Seven Wood County educators gain National Board Certification
PARKERSBURG — Seven local teachers have achieved National Board Certification, bringing the county’s total to 101 nationally certified educators in Wood County Schools.
The Wood County Board of Education last week recognized the teachers for achieving the certification, which places them among the top teachers in the state and nation.
The certification began Dec. 16, 2017, and is valid until the same date in 2022. The certification must be renewed every five years.
The Wood County Schools teachers achieving certification for 2017-18 are Whitney Dobson and Lisa Smith at Blennerhassett Elementary School, Alisha Smithberger-Nichols at Blennerhassett Middle School, Tiffany Spellman at Fairplains Elementary School, Koral Fleming at Franklin Elementary School, Janette Emrick at Martin Elementary School and Sara Klesel at Parkersburg South High School.
Frieda Owen, a former assistant superintendent for Wood County Schools, has headed the local program since it began and provides support and guidance for teachers going through the process.
Owen said the National Board of Professional Teaching Standards process was revised in recent years, and in many cases teachers had to wait on instructions as areas of the process were developed. The new process, she said, is more flexible but more rigorous.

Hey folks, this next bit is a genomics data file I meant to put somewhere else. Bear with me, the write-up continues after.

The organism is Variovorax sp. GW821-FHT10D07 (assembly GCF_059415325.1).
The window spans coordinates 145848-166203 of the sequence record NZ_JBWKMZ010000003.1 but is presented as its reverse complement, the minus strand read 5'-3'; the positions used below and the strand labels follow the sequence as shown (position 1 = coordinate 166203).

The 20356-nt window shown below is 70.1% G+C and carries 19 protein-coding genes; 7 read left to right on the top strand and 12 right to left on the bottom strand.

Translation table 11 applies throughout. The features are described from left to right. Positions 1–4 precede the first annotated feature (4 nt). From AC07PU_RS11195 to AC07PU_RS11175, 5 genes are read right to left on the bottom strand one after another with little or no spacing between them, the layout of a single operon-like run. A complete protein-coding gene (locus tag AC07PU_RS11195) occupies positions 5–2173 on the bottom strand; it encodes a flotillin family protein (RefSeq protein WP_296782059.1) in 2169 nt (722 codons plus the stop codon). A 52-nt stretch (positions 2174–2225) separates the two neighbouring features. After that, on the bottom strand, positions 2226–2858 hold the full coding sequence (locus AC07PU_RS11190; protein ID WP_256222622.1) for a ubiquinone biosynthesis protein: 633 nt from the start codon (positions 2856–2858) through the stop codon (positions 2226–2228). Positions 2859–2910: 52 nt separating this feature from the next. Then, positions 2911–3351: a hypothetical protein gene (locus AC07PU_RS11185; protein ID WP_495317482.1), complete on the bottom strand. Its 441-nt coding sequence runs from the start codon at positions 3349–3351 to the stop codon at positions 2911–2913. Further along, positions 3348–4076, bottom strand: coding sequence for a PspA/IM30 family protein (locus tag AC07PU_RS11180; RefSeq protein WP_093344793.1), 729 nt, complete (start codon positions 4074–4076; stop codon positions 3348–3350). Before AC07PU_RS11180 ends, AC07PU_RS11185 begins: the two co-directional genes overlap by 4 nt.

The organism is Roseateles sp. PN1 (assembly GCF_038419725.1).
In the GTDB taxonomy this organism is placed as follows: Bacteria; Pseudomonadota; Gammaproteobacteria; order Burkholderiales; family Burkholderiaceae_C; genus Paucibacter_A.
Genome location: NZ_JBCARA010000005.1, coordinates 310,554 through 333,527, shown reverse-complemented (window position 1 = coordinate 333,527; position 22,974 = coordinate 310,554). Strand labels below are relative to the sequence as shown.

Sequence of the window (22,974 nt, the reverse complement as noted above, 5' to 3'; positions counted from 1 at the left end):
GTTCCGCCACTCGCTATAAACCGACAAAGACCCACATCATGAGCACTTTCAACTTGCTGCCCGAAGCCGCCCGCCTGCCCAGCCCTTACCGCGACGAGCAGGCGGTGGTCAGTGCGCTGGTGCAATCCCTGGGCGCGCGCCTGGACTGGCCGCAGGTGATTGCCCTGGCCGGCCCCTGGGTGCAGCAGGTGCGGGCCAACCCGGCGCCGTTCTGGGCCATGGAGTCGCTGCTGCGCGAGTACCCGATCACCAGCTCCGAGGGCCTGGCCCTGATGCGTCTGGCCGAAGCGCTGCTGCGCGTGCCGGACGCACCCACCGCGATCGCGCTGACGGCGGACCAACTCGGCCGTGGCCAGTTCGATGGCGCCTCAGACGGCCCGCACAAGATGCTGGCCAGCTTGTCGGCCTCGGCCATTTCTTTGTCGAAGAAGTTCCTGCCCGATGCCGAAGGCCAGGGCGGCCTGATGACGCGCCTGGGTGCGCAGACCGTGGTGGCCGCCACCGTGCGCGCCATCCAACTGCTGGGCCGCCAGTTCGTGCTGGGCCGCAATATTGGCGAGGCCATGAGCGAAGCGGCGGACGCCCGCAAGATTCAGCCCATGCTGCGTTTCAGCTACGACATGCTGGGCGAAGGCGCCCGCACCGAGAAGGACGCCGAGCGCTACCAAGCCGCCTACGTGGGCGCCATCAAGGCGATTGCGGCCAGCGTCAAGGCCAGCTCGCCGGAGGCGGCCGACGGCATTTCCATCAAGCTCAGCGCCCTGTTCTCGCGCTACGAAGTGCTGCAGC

“The four components (of the certification process) call for more explicit content knowledge, more data-driven evidence, analysis of students assignments and assessment profiles, as well as video analysis of teacher and student performance,” she said. “Moreover, during the roll out of the new components, candidates did not receive instructions and scoring rubrics until mid-year. But they stayed with it.”
The certification is an arduous and time-consuming process, requiring an intensive amount of paperwork, self-reflection and documentation, Owen said.
Smith, who teachers third-grade at Blennerhassett Elementary, said the national certification was “the most difficult process I’ve gone through in my career,” but was also “the best professional development I’ve ever gone through.” It took her two years to complete the process.
“You have to analyze and reflect on every aspect of your teaching,” she said. “You realize the things you were doing that were effective and the things you were doing that weren’t effective.”
Dobson, who teaches pre-kindergarten at Blennerhassett Elementary, also spent two years working on her certification.
“The process was a lot more in-depth that I expected, but it was a really rewarding process in the end,” she said. “If you are a teacher who’s on the fence about trying, you really should try. It is a challenging process, but it’s worth that challenge. I feel like I’ve accomplished something. I’m proud of myself.”
Nichols, a teacher at Blennerhassett Middle, said the process took her three years to complete because she was working on her certification during the National Board’s revisions.
“I had to wait for each component to be released,” she said.
Nichols said achieving National Board Certification has changed the philosophy of her teaching style.
“Everything I do, I now ask myself ‘Why am I doing this? Is it what is best for the kids?'” she said. “Anytime you start looking at yourself, evaluating yourself, you’ll start to find things you didn’t even realize you did. There are always things you can improve.”
Owen said there are another 10 Wood County teachers pursuing National Certification. The county still boasts the largest number of teachers carrying the certification, about 101, but “Berkley County is right behind us with 96 NBCTs,” 20 of which were certified just this year, Owen said.